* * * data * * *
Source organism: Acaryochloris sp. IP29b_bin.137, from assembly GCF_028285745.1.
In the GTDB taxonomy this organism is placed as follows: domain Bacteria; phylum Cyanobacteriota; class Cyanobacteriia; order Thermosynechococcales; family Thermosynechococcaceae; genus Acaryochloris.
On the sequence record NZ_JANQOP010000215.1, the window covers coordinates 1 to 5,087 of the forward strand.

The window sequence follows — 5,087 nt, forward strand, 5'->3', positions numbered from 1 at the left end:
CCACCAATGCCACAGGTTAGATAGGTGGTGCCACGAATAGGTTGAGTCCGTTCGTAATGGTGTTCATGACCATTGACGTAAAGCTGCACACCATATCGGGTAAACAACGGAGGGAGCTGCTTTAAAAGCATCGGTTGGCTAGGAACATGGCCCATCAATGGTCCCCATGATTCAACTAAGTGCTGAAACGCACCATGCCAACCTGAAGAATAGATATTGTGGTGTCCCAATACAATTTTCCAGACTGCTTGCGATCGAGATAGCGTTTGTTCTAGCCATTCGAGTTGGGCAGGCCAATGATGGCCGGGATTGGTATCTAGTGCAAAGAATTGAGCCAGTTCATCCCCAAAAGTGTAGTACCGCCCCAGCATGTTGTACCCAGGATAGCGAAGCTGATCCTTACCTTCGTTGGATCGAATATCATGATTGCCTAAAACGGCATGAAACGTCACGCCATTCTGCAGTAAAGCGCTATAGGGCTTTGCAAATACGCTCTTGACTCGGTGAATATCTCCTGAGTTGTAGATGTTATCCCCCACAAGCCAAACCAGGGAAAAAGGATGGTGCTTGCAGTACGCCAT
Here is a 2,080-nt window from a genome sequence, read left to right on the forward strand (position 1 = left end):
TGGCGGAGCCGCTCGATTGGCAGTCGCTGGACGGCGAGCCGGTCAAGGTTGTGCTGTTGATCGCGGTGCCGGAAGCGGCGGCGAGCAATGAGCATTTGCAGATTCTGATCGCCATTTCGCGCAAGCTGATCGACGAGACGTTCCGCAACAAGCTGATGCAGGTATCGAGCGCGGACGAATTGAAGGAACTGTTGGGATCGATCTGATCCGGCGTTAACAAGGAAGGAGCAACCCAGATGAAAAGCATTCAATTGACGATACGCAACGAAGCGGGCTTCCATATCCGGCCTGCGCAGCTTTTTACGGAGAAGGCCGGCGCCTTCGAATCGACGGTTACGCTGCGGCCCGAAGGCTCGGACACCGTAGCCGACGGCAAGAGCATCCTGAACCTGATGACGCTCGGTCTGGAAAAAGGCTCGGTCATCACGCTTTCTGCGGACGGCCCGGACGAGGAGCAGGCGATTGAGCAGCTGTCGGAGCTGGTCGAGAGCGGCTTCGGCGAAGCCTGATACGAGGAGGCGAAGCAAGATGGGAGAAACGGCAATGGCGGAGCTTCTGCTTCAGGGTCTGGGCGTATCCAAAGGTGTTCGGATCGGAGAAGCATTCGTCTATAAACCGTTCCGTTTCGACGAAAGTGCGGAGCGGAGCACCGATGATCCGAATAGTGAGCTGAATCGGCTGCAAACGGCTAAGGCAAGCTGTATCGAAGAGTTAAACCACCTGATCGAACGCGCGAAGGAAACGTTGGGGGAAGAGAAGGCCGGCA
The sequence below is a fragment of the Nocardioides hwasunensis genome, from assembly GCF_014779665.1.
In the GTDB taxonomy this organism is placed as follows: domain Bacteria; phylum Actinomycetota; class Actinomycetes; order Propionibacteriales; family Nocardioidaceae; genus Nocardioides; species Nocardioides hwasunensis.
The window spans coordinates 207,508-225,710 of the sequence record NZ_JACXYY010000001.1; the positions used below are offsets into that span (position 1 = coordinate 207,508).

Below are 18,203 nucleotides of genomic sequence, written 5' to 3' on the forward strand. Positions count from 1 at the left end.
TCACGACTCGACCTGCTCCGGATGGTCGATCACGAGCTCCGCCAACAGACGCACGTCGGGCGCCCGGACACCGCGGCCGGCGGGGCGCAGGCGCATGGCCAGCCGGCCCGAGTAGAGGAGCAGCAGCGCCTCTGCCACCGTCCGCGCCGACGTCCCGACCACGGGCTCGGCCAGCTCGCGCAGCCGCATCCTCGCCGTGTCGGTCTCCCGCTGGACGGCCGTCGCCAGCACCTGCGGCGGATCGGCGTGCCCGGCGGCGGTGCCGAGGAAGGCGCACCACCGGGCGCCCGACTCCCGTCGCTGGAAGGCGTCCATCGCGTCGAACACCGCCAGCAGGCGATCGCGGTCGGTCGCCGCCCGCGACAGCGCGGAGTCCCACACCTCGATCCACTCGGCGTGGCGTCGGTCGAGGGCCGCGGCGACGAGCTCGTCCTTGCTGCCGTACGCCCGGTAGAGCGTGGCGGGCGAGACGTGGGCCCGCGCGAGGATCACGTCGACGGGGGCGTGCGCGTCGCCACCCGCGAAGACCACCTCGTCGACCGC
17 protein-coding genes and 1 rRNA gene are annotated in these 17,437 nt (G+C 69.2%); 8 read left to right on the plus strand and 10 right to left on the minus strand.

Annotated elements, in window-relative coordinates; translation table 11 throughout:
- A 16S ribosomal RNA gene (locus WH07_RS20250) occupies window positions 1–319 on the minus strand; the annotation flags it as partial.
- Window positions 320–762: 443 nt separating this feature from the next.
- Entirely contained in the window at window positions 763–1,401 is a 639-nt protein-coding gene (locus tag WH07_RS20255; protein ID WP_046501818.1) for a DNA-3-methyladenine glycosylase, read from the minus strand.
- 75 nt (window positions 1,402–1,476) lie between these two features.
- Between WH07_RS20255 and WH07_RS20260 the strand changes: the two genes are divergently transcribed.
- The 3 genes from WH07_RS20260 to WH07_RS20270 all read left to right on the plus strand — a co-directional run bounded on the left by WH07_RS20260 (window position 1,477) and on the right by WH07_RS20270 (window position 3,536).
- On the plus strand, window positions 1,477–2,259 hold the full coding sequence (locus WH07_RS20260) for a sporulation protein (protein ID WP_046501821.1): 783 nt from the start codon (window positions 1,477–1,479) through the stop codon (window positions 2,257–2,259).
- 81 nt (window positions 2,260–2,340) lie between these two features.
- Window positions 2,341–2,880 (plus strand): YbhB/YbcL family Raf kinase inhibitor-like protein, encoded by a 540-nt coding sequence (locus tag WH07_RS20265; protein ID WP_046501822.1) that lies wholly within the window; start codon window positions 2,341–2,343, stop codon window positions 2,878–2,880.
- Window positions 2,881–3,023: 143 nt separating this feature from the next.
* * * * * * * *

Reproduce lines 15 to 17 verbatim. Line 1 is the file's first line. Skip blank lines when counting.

- A 16S ribosomal RNA gene (locus WH07_RS20250) occupies window positions 1–319 on the minus strand; the annotation flags it as partial.
- Window positions 320–762: 443 nt separating this feature from the next.
- Entirely contained in the window at window positions 763–1,401 is a 639-nt protein-coding gene (locus tag WH07_RS20255; protein ID WP_046501818.1) for a DNA-3-methyladenine glycosylase, read from the minus strand.